Monday, December 25, 2006
Monday, December 11, 2006
Random thoughts 2
Maybe it's the weather making me spot quite random things. About a month ago, snow was forecasted in the hills and I had my winter coat out... then this weekend we had temperatures of 37 and 41 celcius! Sadly fires are sweeping across our state and we're praying for rain and for those who have lost their homes to have hope that things will be OK again.
This sudden change in weather isn't helping our farmers. It's quite a sad state of affairs as due to the drought, I'm finding a lot of baby sized fruit. In this photo, the largest fruit is just an ordinary apple; the accompanying nectarines and cherries are absolutely tiny in comparison!
On a happier note for Melbournians: the Karachi tram is back! I was waiting for the tram and being tired after a long day at the office, I seriously thought I was dreaming when all this Bollywood music came towards me and happy smiling tram "conductors" (what do you call them when they no longer have to sell tickets and this tram is free anyway?) beckoned me to board.
Allen's brought out "Happy Feet" penguin lollies. They may claim to put in natural colouring and flavours (cola is a natural flavour?) but I found nothing natural about eating a penguin. Look at that detail... I had to flip the penguin over and close my eyes!
And did you guess what was in the opening photo? These are "Corn Chos", chocolate covered corn snacks! I walked past the Korean supermarket and decided to go exploring in there. They were, um, interesting. I thought they might be like chocolate covered Pringles but they were a bit chewy and the chocolate looked like it was just smeared on as an afterthought. I hope that doesn't say "MSG added" in Korean! :-)
Labels: Random thoughts
A Menu for Hope
Maybe like me you didn't have time to source a raffle item but we can all take part and make a donation, it's for a wonderful cause and some amazing people have sourced fabulous prizes. Hmm... cookbooks I could add to my collection, dinner at Felix in Hong Kong overlooking the harbour, a market tour in Florence, chocolate tasting kits...
Friday, December 01, 2006
Museums, museums, museums!
Musée d'Orsay is a must for anyone who likes Impressionist/Post-Impressionist paintings however there is an immense wealth of works from 1848 to 1914 representing the period starting with the Second Republic through the Impressionist and Post-Impressionist eras of art, ending before the start of Wold War I. The museum has just turned 20 - Bon anniversaire! Opened after the transformation of the Orsay train station, the building itself is also a lovely space to walk around.We went straight to the top level where the Impressionist/Post-Impressionist works are and this was where we concentrated our time. It was such a treat to see the works of artists such as Renoir and Monet, and witness Degas' devotion to ballet (and ladies bathing!) but what really stood out for me were Seurat's "The Circus" and van Gogh's "The Church in Auvers-sur-Oise, View from the Chevet".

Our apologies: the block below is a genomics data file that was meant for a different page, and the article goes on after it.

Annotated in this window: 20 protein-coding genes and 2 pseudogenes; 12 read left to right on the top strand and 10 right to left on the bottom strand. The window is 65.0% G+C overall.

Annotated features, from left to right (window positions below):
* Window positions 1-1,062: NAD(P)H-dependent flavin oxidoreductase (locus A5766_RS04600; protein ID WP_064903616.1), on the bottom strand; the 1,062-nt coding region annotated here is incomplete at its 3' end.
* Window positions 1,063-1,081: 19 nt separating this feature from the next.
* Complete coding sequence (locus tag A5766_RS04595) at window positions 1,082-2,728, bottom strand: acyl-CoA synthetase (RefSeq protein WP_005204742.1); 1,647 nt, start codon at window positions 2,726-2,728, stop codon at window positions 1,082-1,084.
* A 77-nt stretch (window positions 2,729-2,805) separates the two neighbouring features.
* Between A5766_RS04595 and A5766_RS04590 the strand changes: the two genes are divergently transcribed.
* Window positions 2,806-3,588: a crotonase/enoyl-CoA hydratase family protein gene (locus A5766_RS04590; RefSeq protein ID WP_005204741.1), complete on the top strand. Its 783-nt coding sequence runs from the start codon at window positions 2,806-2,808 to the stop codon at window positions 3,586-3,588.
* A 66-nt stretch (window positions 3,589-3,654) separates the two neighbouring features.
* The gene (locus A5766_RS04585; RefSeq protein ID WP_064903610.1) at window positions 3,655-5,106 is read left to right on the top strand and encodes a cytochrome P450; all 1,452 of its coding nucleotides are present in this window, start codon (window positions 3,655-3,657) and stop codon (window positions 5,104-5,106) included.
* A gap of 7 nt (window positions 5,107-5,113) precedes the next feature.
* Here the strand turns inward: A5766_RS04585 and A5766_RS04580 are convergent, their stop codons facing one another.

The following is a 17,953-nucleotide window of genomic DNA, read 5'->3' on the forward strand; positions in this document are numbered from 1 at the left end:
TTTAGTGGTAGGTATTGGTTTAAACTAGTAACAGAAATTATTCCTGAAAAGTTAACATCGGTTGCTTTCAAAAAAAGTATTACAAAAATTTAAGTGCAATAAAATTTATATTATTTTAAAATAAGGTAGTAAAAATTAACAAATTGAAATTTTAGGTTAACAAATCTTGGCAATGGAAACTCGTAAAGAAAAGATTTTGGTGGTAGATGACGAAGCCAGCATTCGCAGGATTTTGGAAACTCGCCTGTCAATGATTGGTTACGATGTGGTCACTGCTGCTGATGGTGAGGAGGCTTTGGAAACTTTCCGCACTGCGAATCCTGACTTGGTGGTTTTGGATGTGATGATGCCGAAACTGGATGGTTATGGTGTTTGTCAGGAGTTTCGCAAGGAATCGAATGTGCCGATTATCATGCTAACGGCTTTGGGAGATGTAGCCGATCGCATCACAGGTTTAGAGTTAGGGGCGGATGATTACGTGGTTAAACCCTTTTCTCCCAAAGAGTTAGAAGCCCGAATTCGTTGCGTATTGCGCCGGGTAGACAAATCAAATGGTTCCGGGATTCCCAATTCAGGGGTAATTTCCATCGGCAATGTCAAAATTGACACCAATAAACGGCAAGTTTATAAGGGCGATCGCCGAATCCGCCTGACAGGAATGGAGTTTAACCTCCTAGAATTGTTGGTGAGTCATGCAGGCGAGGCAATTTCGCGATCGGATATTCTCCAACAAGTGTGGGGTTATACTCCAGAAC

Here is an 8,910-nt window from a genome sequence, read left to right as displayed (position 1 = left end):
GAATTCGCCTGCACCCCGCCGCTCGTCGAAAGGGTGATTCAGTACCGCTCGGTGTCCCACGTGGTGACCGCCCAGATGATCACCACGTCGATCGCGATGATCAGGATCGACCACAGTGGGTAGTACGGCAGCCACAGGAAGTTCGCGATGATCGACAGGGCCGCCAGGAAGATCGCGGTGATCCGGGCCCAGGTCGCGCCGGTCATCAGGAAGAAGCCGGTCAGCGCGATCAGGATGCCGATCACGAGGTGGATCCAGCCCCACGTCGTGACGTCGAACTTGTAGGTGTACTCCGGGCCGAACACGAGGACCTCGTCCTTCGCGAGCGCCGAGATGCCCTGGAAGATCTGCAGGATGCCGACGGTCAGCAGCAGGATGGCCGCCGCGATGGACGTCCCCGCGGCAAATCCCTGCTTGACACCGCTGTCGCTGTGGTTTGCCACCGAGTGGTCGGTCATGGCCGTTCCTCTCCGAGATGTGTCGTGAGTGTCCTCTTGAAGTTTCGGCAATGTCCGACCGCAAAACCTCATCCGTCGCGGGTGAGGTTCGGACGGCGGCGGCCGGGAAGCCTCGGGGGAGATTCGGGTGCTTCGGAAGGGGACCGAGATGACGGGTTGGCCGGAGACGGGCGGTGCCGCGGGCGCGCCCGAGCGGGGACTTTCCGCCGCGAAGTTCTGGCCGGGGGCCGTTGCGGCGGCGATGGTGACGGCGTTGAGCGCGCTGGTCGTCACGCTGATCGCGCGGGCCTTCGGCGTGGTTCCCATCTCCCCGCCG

Make sure you head to Café des Hauteurs for the spectacular view from the balcony and this view through the clock. It was a bit smoggy but in the right weather, you can apparently see Montmatre spectacularly.For more Monet, Marmotton is just on the edge of Paris.
Well you can't go to Paris without setting aside time for the Louvre. Lots and lots of time if possible, we went on a Wednesday when it stays open later and spent 7 hours walking around. (We still missed 1 floor and 1 wing, and did selected viewings of the rooms we did get to!) Everything from Egyptian antiquities to sculptures to a wonderful collection of French (naturally!) paintings is there.
The "Mona Lisa" is tiny when you do get to it! We were lucky in that there wasn't a crowd 3 deep around probably the most visited work there but most people are there to see that and the others of the big trio, the "Venus de Milo" and "Winged Victory of Samothrace". Again picking my favourites, I was mesmerised by Canova's sculpture of "Cupid and Psyche" and the Etruscan "Sarcophagus of the Spouses". The latter was very moving and although rather morbid, the couple in a loving embrace expresses so much joy and love, you can't not be moved.
There are plenty of café's where you can fuel yourself for more walking and we felt very sophisticated during our champagne break, enjoying the view of the nearby Tuileries Garden and the exterior of the museum. (And if you must, the Da Vinci audio guide is available for hire - the inverted pyramid is in the shopping centre part of the building that you enter from the métro exit.)
There are so many eateries open late it's great. Le Royal is close to the Louvre and has a very typical bistro menu. I had foie gras that was creamy and very yummy, but the sausages I had were like hot dog franks - I'm not recommending them!
Make sure you ask what the tart of the day is, this apricot one was delicious!